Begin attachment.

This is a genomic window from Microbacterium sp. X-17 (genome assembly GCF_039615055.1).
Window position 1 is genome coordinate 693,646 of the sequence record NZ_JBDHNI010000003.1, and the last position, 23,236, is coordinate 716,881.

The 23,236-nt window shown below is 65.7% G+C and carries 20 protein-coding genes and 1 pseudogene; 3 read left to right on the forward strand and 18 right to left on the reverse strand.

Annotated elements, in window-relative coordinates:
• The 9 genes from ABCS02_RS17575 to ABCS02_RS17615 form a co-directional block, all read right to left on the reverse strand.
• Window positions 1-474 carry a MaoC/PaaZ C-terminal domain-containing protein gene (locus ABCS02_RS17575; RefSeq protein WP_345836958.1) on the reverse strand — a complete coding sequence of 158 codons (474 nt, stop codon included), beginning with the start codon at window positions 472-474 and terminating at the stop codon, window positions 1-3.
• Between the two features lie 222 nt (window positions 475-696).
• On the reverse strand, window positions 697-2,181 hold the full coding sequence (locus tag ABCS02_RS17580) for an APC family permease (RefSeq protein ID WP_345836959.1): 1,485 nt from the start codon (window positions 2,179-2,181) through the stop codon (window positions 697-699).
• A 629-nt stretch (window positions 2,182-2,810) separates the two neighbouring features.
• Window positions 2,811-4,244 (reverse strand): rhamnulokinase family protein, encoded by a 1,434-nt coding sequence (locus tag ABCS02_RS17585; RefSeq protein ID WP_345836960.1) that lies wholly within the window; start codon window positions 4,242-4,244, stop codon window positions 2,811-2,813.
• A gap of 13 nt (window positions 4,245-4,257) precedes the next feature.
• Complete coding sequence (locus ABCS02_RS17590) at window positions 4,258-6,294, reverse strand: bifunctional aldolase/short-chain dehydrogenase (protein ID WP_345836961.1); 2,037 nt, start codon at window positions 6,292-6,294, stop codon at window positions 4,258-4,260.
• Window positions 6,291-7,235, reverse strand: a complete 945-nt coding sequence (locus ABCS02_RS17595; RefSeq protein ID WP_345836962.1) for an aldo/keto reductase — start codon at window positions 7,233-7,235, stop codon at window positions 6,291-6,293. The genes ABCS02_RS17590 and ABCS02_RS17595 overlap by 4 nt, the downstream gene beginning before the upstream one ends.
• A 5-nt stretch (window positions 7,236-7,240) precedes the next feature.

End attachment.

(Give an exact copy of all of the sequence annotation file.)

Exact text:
This is a genomic window from Microbacterium sp. X-17 (genome assembly GCF_039615055.1).
Window position 1 is genome coordinate 693,646 of the sequence record NZ_JBDHNI010000003.1, and the last position, 23,236, is coordinate 716,881.

The 23,236-nt window shown below is 65.7% G+C and carries 20 protein-coding genes and 1 pseudogene; 3 read left to right on the forward strand and 18 right to left on the reverse strand.

Annotated elements, in window-relative coordinates:
• The 9 genes from ABCS02_RS17575 to ABCS02_RS17615 form a co-directional block, all read right to left on the reverse strand.
• Window positions 1-474 carry a MaoC/PaaZ C-terminal domain-containing protein gene (locus ABCS02_RS17575; RefSeq protein WP_345836958.1) on the reverse strand — a complete coding sequence of 158 codons (474 nt, stop codon included), beginning with the start codon at window positions 472-474 and terminating at the stop codon, window positions 1-3.
• Between the two features lie 222 nt (window positions 475-696).
• On the reverse strand, window positions 697-2,181 hold the full coding sequence (locus tag ABCS02_RS17580) for an APC family permease (RefSeq protein ID WP_345836959.1): 1,485 nt from the start codon (window positions 2,179-2,181) through the stop codon (window positions 697-699).
• A 629-nt stretch (window positions 2,182-2,810) separates the two neighbouring features.
• Window positions 2,811-4,244 (reverse strand): rhamnulokinase family protein, encoded by a 1,434-nt coding sequence (locus tag ABCS02_RS17585; RefSeq protein ID WP_345836960.1) that lies wholly within the window; start codon window positions 4,242-4,244, stop codon window positions 2,811-2,813.
• A gap of 13 nt (window positions 4,245-4,257) precedes the next feature.
• Complete coding sequence (locus ABCS02_RS17590) at window positions 4,258-6,294, reverse strand: bifunctional aldolase/short-chain dehydrogenase (protein ID WP_345836961.1); 2,037 nt, start codon at window positions 6,292-6,294, stop codon at window positions 4,258-4,260.
• Window positions 6,291-7,235, reverse strand: a complete 945-nt coding sequence (locus ABCS02_RS17595; RefSeq protein ID WP_345836962.1) for an aldo/keto reductase — start codon at window positions 7,233-7,235, stop codon at window positions 6,291-6,293. The genes ABCS02_RS17590 and ABCS02_RS17595 overlap by 4 nt, the downstream gene beginning before the upstream one ends.
• A 5-nt stretch (window positions 7,236-7,240) precedes the next feature.